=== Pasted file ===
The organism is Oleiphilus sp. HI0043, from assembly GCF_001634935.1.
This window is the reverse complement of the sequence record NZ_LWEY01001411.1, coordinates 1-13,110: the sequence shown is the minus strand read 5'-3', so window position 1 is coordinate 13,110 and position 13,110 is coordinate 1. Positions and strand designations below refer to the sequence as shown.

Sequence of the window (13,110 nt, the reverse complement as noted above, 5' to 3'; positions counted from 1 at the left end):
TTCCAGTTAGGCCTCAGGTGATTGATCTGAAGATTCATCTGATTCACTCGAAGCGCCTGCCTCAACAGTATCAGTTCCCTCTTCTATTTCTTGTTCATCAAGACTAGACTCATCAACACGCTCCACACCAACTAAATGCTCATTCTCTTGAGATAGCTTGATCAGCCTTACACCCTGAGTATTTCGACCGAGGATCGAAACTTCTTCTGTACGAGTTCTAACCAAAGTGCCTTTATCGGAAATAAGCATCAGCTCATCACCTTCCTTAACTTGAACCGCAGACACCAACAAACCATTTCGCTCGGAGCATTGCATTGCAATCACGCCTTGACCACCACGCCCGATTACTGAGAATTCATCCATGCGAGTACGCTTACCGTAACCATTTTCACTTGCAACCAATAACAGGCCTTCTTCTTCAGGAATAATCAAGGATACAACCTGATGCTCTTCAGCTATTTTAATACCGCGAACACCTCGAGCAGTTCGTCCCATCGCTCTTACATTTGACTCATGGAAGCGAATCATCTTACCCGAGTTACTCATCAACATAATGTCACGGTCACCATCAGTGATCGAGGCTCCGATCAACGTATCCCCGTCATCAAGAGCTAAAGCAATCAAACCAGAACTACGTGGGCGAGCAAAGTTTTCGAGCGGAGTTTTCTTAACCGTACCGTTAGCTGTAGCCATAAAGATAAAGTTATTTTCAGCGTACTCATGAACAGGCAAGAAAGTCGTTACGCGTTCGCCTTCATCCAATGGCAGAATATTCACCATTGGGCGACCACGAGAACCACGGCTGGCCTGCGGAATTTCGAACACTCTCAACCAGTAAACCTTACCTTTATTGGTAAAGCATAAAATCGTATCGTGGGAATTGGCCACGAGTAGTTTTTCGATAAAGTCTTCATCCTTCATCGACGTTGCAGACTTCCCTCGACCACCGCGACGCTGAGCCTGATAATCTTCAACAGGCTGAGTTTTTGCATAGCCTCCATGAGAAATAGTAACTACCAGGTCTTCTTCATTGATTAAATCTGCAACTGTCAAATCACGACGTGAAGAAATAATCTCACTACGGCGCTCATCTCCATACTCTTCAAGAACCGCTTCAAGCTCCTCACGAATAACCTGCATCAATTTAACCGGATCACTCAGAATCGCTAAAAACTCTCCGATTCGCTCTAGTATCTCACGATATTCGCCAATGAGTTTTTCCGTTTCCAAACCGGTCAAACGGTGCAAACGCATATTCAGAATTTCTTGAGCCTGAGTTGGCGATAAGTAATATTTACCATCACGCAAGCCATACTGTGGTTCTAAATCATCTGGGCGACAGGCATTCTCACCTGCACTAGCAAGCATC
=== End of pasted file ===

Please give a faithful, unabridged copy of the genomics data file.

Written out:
The organism is Oleiphilus sp. HI0043, from assembly GCF_001634935.1.
This window is the reverse complement of the sequence record NZ_LWEY01001411.1, coordinates 1-13,110: the sequence shown is the minus strand read 5'-3', so window position 1 is coordinate 13,110 and position 13,110 is coordinate 1. Positions and strand designations below refer to the sequence as shown.

Sequence of the window (13,110 nt, the reverse complement as noted above, 5' to 3'; positions counted from 1 at the left end):
TTCCAGTTAGGCCTCAGGTGATTGATCTGAAGATTCATCTGATTCACTCGAAGCGCCTGCCTCAACAGTATCAGTTCCCTCTTCTATTTCTTGTTCATCAAGACTAGACTCATCAACACGCTCCACACCAACTAAATGCTCATTCTCTTGAGATAGCTTGATCAGCCTTACACCCTGAGTATTTCGACCGAGGATCGAAACTTCTTCTGTACGAGTTCTAACCAAAGTGCCTTTATCGGAAATAAGCATCAGCTCATCACCTTCCTTAACTTGAACCGCAGACACCAACAAACCATTTCGCTCGGAGCATTGCATTGCAATCACGCCTTGACCACCACGCCCGATTACTGAGAATTCATCCATGCGAGTACGCTTACCGTAACCATTTTCACTTGCAACCAATAACAGGCCTTCTTCTTCAGGAATAATCAAGGATACAACCTGATGCTCTTCAGCTATTTTAATACCGCGAACACCTCGAGCAGTTCGTCCCATCGCTCTTACATTTGACTCATGGAAGCGAATCATCTTACCCGAGTTACTCATCAACATAATGTCACGGTCACCATCAGTGATCGAGGCTCCGATCAACGTATCCCCGTCATCAAGAGCTAAAGCAATCAAACCAGAACTACGTGGGCGAGCAAAGTTTTCGAGCGGAGTTTTCTTAACCGTACCGTTAGCTGTAGCCATAAAGATAAAGTTATTTTCAGCGTACTCATGAACAGGCAAGAAAGTCGTTACGCGTTCGCCTTCATCCAATGGCAGAATATTCACCATTGGGCGACCACGAGAACCACGGCTGGCCTGCGGAATTTCGAACACTCTCAACCAGTAAACCTTACCTTTATTGGTAAAGCATAAAATCGTATCGTGGGAATTGGCCACGAGTAGTTTTTCGATAAAGTCTTCATCCTTCATCGACGTTGCAGACTTCCCTCGACCACCGCGACGCTGAGCCTGATAATCTTCAACAGGCTGAGTTTTTGCATAGCCTCCATGAGAAATAGTAACTACCAGGTCTTCTTCATTGATTAAATCTGCAACTGTCAAATCACGACGTGAAGAAATAATCTCACTACGGCGCTCATCTCCATACTCTTCAAGAACCGCTTCAAGCTCCTCACGAATAACCTGCATCAATTTAACCGGATCACTCAGAATCGCTAAAAACTCTCCGATTCGCTCTAGTATCTCACGATATTCGCCAATGAGTTTTTCCGTTTCCAAACCGGTCAAACGGTGCAAACGCATATTCAGAATTTCTTGAGCCTGAGTTGGCGATAAGTAATATTTACCATCACGCAAGCCATACTGTGGTTCTAAATCATCTGGGCGACAGGCATTCTCACCTGCACTAGCAAGCATC